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Published August 19th 2016
Then Treat Yourself to Afternoon Tea at The Fullerton Hotel
I love the eclectic mix of architecture in the city of Singapore; towering skyscrapers, gravity defying building designs, a boat atop three towers, man-made trees that simulate photosynthesis and classic British Colonial buildings. The skyline is a visual feast.
Here's a lovely, self-guided walk you can do, along the Singapore River, to take in some of Singapore's most famous colonial buildings.
The weather is most likely to be steamy, so wear a hat and take a bottle of water to drink along the way. Allow at least an hour, then time for afternoon tea.
Head towards the river and down the steps where you should turn right. One of the first things you are likely to see is a collection of bronze figures known as 'The River Merchants'. It's a sculpture by Singaporean artist, Aw Tee Hong, and depicts the scene of a prominent merchant negotiating with a Chinese trader and a Malay chief, while Indian and Chinese coolies load goods onto a bullock cart.
I've been told of a requirement whereby each new building in Singapore City must incorporate artwork into its design. I'm not sure if this is fact but the claim is certainly supported by a plethora of visual treats all around the city. You'll see lots more as you walk along the river.
Close by is The Fullerton Hotel, built in 1928 and used to house the General Post Office, Inland Revenue Authority, and other government offices. It opened as a hotel in 2001 and it offers a sumptuous buffet each evening as well as delightful afternoon tea each day.
Just across the Cavanagh Bridge is The Asian Civilizations Museum. Designed in the 1860s as government offices, it was renamed in the early 20th century in honour of Queen Victoria. It houses over 13,000 artefacts, and explores the history of the Singapore's various original cultures.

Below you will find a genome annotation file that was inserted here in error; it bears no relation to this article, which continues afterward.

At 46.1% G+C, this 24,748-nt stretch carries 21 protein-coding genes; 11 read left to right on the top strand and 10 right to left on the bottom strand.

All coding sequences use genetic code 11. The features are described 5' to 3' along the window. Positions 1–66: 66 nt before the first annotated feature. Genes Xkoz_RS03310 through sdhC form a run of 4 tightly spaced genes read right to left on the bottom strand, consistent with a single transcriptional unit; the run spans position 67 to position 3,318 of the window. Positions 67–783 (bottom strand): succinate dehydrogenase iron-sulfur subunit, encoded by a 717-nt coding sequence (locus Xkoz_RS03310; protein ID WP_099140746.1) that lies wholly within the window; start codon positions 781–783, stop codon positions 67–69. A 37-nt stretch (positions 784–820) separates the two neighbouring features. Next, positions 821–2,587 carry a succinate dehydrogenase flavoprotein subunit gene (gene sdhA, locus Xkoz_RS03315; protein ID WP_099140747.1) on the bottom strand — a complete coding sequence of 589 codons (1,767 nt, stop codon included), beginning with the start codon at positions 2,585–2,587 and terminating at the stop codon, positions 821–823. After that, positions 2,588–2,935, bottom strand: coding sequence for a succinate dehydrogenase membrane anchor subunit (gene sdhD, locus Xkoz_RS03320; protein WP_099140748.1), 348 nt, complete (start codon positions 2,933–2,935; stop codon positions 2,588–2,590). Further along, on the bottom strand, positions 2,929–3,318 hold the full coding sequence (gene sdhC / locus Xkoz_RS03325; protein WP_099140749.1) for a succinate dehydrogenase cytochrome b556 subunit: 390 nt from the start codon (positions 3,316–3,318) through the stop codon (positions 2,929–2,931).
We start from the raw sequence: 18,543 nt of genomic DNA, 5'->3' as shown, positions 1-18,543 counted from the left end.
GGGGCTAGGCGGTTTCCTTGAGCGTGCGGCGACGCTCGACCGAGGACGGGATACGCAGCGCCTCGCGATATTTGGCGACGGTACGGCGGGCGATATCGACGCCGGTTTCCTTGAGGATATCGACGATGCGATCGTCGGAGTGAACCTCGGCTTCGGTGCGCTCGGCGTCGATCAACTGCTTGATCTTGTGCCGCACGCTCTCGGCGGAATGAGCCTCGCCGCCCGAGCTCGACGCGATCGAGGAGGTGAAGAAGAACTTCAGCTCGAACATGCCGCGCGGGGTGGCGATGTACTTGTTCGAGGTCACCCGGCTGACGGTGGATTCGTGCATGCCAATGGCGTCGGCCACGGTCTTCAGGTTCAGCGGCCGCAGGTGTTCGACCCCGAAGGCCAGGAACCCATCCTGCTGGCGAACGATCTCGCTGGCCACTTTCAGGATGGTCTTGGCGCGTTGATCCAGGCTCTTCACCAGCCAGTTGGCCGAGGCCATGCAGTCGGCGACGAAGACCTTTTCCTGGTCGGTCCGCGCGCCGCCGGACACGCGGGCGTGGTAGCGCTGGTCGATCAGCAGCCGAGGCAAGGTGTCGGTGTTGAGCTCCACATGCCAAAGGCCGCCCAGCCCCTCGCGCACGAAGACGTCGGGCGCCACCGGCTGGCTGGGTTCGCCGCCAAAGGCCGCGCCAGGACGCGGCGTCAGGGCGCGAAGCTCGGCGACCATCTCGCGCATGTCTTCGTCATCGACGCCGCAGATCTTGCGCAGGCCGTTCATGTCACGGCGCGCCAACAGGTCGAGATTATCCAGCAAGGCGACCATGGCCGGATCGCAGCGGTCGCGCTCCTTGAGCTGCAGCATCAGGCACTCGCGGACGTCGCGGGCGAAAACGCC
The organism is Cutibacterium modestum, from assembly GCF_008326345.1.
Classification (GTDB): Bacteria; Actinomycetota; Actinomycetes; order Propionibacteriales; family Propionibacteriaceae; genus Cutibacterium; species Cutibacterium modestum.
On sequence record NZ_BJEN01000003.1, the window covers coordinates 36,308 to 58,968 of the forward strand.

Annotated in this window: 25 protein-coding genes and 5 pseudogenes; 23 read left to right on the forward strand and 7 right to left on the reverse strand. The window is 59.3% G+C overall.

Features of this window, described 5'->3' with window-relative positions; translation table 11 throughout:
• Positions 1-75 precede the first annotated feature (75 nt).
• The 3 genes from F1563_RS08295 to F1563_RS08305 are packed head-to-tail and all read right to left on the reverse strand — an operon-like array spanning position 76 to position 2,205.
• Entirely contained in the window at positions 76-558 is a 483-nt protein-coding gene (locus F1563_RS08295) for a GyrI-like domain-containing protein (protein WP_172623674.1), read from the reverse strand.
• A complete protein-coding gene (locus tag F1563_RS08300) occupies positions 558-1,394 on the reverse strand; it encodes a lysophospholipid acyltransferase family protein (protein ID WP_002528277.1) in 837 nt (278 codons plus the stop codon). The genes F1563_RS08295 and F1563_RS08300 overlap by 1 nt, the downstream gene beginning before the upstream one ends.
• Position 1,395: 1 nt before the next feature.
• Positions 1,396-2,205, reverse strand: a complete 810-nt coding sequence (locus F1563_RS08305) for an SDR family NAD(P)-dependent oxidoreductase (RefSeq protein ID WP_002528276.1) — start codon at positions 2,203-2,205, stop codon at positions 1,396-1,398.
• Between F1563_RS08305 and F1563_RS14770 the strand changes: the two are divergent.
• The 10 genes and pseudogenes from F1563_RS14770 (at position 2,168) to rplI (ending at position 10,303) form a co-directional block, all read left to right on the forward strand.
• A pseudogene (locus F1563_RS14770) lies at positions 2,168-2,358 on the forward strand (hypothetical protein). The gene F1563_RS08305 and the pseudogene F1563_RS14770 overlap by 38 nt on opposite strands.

The Victoria Theatre and Concert Hall was originally built as the Town Hall in 1862, and is now home to the Singapore Symphony Orchestra.
Just outside the main door stands what is arguably the most famous sculpture in Singapore. It's another version of Sir Stamford Raffles and it was originally located just across the road in the middle of Padang. Apparently, it cost $20,446.10, an astronomical price in 1887 when it was first unveiled. It was moved here in 1919 during the 100th-year celebration of Modern Singapore.
The Padang is home to the Singapore Cricket Club and was, in fact, set out in Raffles' Town Plan of 1822 as a recreation area. The Padang's most important feature, however, is City Hall, where first Prime Minister of independent Singapore, Mr Lee Kuan Yew was sworn into office. Now the National Art Gallery in 2015.
There's a fantastic restaurant on the fifth floor called Aura. Definitely worth a visit if you have an evening free. Oh, and make sure you book a table at the Skylounge for an after dinner drink. The view of the city lights is magical.
Along the road from The National Gallery, opposite The Padang, is Saint Andrew's Cathedral, the country's largest.